If you think prenuptial agreements are only for the very rich or very famous, think again. Prenups are more common than ever. Many couples today use premarital agreements to outline financial responsibilities during marriage and property division in case of death or divorce.
Every state’s rules regarding prenuptial agreements are a little bit different. It’s important to familiarize yourself with your state’s requirements before signing a prenuptial agreement. This article provides an overview of premarital agreements in New Hampshire. If after reading this article you have questions, please contact a local family law attorney for advice.
A “prenuptial agreement”, sometimes called a “premarital agreement” or “antenuptial agreement”, is a contract between potential spouses regarding marital rights and responsibilities. An antenuptial agreement must be agreed upon and signed by the future spouses prior to their marriage. The premarital agreement isn’t enforceable if a couple doesn’t put their agreement in writing or if the couple never marries.
A prenuptial agreement is a good idea even for couples that think they’ll never divorce. Antenuptial agreements come in all shapes and sizes to fit the needs and wants of a couple. An individual with limited assets may want a prenuptial agreement to protect his or her limited savings or to preserve a child’s inheritance. Alternatively, a very wealthy individual may use an agreement to decrease his or her tax liabilities or to separate a family fortune from a future spouse. In each circumstance, a prenuptial agreement can lead to fewer arguments during marriage and will greatly simplify property division in a divorce.
Marriage can complicate property ownership rights. Generally, if a spouse enters a marriage with separate property, his or her property will remain separate even in the event of divorce. Nevertheless, a spouse who contributes to the value of the other’s separate property may be entitled to that property upon the other’s death or if the couple divorces. A prenuptial agreement defines property rights and may eliminate confusion or arguments about who owns what. In any case, a prenup allows a couple to control how their property is divided. Without one, property division in the event of death or divorce is left up to a judge to decide.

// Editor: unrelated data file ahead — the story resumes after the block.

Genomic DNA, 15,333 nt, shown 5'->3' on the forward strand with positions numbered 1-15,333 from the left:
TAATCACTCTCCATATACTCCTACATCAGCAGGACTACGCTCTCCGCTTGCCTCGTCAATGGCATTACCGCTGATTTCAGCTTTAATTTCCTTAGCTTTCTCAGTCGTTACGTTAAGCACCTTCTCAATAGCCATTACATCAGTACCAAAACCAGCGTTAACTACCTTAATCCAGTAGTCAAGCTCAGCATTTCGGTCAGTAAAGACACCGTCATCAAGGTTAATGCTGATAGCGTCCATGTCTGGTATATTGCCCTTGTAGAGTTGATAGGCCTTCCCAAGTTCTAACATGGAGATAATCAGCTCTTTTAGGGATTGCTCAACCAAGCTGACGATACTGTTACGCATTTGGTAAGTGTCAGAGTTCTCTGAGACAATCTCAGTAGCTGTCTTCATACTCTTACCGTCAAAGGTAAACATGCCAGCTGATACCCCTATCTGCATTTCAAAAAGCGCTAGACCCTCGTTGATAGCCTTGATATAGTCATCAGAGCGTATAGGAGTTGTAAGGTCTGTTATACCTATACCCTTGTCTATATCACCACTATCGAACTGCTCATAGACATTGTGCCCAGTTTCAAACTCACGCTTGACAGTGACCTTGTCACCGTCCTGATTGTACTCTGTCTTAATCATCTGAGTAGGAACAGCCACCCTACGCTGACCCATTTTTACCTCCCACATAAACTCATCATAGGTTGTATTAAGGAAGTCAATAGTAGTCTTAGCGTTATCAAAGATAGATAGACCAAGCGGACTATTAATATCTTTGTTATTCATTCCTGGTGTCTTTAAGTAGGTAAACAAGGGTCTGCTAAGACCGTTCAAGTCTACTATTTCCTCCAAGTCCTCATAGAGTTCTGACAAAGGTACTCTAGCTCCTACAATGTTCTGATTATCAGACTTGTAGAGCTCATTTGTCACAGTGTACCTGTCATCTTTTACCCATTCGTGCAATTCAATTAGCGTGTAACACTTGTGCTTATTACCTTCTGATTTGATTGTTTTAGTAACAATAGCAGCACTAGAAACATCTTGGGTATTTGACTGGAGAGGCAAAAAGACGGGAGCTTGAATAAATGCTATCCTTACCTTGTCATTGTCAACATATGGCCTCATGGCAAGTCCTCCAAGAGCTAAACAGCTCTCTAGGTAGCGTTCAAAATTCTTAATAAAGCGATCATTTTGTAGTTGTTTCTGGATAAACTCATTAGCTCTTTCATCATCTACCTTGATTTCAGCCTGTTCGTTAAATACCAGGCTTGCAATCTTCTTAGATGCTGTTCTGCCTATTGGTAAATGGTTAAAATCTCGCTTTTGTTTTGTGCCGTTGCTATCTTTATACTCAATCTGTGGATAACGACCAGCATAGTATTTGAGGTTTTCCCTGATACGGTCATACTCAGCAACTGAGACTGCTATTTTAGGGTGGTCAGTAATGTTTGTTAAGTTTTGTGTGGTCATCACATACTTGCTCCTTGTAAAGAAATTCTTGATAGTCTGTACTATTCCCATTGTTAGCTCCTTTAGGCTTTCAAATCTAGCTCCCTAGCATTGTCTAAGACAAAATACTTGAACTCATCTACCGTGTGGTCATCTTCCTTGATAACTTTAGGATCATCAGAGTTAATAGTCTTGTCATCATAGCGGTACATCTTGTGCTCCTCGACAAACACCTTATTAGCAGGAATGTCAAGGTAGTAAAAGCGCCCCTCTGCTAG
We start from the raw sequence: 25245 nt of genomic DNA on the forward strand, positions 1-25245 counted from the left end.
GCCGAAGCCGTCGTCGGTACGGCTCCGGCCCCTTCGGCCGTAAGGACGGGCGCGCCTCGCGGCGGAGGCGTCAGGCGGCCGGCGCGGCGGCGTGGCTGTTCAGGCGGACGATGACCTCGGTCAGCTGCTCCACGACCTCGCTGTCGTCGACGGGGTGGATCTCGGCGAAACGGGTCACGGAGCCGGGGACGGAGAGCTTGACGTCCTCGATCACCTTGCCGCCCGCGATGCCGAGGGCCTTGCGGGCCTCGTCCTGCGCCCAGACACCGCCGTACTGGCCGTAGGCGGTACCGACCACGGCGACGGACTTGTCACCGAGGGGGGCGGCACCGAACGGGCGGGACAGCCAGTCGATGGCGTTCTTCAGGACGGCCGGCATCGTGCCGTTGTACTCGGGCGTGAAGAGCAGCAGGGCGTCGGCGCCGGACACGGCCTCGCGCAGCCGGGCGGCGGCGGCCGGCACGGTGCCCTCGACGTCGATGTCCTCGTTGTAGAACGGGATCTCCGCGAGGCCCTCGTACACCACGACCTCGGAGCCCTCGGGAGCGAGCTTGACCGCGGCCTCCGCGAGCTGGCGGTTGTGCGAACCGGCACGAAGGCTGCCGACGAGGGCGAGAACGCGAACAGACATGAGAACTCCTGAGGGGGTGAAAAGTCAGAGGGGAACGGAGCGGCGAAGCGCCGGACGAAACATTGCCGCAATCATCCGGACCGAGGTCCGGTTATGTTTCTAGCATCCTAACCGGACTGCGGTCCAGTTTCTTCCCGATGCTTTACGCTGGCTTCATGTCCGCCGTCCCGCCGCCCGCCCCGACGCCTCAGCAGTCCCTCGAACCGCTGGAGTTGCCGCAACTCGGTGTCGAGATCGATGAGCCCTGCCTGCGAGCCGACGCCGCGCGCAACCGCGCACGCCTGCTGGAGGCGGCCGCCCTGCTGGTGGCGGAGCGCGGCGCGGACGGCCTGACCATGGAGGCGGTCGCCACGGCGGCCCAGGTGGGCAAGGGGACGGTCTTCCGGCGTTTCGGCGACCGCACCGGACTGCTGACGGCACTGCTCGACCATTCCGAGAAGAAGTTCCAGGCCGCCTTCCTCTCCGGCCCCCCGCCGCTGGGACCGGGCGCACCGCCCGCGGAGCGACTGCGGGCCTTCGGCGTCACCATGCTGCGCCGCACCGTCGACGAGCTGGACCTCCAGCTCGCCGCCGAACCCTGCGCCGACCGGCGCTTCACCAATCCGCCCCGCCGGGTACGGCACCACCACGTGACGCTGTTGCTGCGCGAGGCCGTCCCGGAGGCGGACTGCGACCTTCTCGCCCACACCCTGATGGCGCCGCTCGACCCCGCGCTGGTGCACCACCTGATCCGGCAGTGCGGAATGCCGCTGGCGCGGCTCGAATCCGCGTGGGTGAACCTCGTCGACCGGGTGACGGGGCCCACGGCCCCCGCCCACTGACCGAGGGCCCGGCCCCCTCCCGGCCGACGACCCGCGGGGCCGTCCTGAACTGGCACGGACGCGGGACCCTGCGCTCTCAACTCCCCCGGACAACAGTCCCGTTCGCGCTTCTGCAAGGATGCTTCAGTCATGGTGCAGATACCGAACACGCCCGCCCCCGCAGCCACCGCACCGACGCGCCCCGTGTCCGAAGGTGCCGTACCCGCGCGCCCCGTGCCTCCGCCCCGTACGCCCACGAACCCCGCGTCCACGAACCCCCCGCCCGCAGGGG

Prenuptial agreements are as varied as the couples that enter into them. Nevertheless, most prenuptial agreements resolve one or more of the following issues:
Premarital contracts can resolve most issues that would be decided during a divorce, but they can’t resolve everything. Specifically, a prenup can’t require one spouse to commit an illegal act. Moreover, spouses cannot resolve issues regarding their children in a prenuptial agreement.
Parents can’t resolve issues of childcare and child support in a premarital contract. A judge will make the final decision on child custody or child support. A child’s best interests are central to any custody decision and those interests will always override the wants or needs of the child’s parents.
Every child has a right to financial support from his or her parents. Thus, parents can’t decide child support as part of a prenuptial agreement. A judge will assess a child’s best interests and financial needs as part of a custody proceeding. If parents attempt to resolve child support or custody in a prenup, a judge will simply ignore their agreement.
New Hampshire is one of a handful of states that hasn’t adopted the Uniform Prenuptial Agreement Act (UPAA). Rather, New Hampshire state law regulates prenuptial agreements.
Like any contract, a prenuptial agreement must be in writing and signed by both spouses-to-be. An agreement only goes into effect once the couple marries. If a couple cancels their wedding, or marries but the marriage is declared void, the prenuptial contract won’t be enforced.
A prenuptial agreement is binding on the spouses unless one spouse proves that:
Whether an agreement was signed voluntarily is an issue of fact evaluated on a case-by-case basis. For example, in one New Hampshire case, the court found that the wife signed a premarital agreement voluntarily because she was presented the agreement 24 hours before the wedding and had sufficient time to consult with an attorney. Alternatively, in another case, the court found that the wife signed a prenuptial agreement under duress even though she was given the agreement 48 hours before the wedding. The court ruled differently in this case because of the wife’s age (she was 22 and the husband was 52) and the husband’s multi-million dollar wealth.
A prenuptial agreement can terminate a spouse’s right to alimony and still be upheld. Nevertheless, an agreement may be found unconscionable if it terminates alimony and leaves a needy spouse destitute or dependent on state assistance. If an agreement is found to be unconscionable, the unfair portions of the agreement or the entire agreement may be overturned.
Even seemingly basic prenuptial agreements can be complicated to understand. Moreover, the rules governing prenuptial agreements in New Hampshire are complex. If you're considering signing a prenuptial agreement or have additional questions regarding agreements in New Hampshire, contact a local family law attorney for advice.